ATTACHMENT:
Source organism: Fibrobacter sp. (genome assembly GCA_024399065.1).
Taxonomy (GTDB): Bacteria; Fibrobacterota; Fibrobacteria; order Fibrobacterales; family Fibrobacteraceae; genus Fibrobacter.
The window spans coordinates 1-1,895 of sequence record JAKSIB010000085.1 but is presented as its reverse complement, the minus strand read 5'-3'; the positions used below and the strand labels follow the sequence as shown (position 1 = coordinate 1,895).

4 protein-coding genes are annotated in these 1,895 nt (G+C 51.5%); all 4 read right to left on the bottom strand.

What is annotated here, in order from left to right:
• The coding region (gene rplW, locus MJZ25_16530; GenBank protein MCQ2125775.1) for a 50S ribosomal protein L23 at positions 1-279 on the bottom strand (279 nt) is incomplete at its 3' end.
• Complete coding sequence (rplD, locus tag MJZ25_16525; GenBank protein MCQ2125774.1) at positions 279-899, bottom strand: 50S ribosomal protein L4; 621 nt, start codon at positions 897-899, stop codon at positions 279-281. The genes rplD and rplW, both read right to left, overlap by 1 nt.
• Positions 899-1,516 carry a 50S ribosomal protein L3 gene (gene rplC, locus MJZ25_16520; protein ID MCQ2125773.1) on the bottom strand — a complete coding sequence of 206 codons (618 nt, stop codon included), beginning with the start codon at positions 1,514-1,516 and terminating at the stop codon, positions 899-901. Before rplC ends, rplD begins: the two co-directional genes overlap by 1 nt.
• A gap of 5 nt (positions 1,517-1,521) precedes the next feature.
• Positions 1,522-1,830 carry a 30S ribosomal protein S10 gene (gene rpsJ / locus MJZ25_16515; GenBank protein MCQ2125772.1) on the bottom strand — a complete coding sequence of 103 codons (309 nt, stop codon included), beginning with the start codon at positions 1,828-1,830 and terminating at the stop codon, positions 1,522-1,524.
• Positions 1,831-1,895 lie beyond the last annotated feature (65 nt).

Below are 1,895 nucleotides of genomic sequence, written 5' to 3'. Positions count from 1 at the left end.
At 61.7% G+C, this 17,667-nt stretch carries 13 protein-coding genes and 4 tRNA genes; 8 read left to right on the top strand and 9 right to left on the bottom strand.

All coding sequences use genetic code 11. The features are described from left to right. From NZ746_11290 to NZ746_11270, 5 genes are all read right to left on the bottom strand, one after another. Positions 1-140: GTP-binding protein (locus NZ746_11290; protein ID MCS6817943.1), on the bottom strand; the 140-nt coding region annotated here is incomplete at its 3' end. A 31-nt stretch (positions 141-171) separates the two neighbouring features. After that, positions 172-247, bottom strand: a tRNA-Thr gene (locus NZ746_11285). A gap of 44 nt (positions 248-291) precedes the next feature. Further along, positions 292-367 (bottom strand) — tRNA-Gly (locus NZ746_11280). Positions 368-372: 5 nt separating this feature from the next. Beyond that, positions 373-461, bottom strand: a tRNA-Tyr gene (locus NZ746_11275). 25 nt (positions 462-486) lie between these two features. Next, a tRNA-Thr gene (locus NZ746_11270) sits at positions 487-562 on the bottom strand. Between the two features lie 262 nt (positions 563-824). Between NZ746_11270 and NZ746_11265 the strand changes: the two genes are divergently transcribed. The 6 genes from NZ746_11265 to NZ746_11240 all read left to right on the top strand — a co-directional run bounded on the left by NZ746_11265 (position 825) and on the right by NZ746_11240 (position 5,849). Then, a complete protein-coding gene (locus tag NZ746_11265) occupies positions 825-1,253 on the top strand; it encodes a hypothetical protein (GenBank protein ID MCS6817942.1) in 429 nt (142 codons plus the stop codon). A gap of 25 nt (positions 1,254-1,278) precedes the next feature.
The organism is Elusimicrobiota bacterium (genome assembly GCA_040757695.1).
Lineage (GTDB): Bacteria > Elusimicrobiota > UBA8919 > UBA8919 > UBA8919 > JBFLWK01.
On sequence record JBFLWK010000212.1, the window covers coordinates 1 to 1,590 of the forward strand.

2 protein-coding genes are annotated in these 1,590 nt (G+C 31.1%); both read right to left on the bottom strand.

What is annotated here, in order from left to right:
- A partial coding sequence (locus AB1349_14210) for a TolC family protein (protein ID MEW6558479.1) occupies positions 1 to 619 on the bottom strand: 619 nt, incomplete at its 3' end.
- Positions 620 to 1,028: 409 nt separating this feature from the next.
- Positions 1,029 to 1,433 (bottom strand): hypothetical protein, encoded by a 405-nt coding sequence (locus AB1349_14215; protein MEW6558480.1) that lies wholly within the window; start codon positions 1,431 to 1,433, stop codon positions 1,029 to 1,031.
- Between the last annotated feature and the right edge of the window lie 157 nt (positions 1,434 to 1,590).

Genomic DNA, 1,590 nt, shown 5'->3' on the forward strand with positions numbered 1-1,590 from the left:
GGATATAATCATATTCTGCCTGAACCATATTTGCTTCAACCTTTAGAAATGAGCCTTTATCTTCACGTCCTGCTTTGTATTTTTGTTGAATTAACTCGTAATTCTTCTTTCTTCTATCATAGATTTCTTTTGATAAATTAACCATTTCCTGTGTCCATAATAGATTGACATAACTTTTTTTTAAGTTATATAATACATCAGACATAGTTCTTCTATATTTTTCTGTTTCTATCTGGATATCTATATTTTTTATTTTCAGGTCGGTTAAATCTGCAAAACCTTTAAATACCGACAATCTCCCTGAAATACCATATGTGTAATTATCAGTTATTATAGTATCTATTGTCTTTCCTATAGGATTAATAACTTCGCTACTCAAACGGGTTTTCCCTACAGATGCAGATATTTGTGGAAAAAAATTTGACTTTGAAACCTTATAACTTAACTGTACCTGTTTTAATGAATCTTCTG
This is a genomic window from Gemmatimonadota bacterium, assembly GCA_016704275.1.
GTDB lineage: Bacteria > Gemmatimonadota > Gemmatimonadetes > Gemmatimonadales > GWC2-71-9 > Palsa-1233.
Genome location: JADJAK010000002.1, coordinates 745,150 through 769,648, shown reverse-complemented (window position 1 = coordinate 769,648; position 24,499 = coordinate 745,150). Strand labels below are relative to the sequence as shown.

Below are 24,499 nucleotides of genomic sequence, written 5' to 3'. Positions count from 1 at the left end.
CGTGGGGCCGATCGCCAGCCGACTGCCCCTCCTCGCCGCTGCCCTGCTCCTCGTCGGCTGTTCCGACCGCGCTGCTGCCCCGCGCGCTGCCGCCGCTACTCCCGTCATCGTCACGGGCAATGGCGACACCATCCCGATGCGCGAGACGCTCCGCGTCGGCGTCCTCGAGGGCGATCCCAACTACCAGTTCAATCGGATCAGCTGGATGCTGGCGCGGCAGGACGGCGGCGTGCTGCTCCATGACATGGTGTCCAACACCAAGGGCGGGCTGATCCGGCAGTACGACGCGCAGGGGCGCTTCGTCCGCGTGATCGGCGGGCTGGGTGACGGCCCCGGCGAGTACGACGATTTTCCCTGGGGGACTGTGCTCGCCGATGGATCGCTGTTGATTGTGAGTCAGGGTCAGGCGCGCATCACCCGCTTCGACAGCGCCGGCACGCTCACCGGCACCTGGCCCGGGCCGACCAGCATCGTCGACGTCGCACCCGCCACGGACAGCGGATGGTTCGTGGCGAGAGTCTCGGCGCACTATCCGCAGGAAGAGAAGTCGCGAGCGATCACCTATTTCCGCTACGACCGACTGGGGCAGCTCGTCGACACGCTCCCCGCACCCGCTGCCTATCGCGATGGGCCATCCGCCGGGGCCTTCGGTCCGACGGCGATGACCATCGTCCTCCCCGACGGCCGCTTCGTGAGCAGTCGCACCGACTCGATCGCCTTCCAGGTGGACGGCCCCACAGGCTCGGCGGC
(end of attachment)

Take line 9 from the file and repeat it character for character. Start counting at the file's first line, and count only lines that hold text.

• A gap of 5 nt (positions 1,517-1,521) precedes the next feature.